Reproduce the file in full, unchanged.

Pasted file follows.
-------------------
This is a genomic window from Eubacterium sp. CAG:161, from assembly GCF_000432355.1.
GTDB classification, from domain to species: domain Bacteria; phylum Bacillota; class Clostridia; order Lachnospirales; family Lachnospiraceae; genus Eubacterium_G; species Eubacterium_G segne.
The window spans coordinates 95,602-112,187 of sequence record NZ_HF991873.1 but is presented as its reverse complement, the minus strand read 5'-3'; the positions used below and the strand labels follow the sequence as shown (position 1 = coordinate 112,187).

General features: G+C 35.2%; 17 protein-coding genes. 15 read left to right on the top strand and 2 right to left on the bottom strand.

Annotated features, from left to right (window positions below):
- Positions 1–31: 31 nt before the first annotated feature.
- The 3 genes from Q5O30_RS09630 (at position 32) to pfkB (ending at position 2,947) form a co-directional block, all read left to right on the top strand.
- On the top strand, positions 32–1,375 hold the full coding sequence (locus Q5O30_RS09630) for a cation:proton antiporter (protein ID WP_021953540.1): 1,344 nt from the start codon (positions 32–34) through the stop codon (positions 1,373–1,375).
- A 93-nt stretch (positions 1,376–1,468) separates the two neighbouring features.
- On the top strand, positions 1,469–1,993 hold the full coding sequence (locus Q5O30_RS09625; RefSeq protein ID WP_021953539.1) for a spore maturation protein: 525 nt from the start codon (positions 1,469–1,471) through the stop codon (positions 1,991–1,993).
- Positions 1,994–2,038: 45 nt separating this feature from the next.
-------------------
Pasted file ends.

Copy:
This is a genomic window from Eubacterium sp. CAG:161, from assembly GCF_000432355.1.
GTDB classification, from domain to species: domain Bacteria; phylum Bacillota; class Clostridia; order Lachnospirales; family Lachnospiraceae; genus Eubacterium_G; species Eubacterium_G segne.
The window spans coordinates 95,602-112,187 of sequence record NZ_HF991873.1 but is presented as its reverse complement, the minus strand read 5'-3'; the positions used below and the strand labels follow the sequence as shown (position 1 = coordinate 112,187).

General features: G+C 35.2%; 17 protein-coding genes. 15 read left to right on the top strand and 2 right to left on the bottom strand.

Annotated features, from left to right (window positions below):
- Positions 1–31: 31 nt before the first annotated feature.
- The 3 genes from Q5O30_RS09630 (at position 32) to pfkB (ending at position 2,947) form a co-directional block, all read left to right on the top strand.
- On the top strand, positions 32–1,375 hold the full coding sequence (locus Q5O30_RS09630) for a cation:proton antiporter (protein ID WP_021953540.1): 1,344 nt from the start codon (positions 32–34) through the stop codon (positions 1,373–1,375).
- A 93-nt stretch (positions 1,376–1,468) separates the two neighbouring features.
- On the top strand, positions 1,469–1,993 hold the full coding sequence (locus Q5O30_RS09625; RefSeq protein ID WP_021953539.1) for a spore maturation protein: 525 nt from the start codon (positions 1,469–1,471) through the stop codon (positions 1,991–1,993).
- Positions 1,994–2,038: 45 nt separating this feature from the next.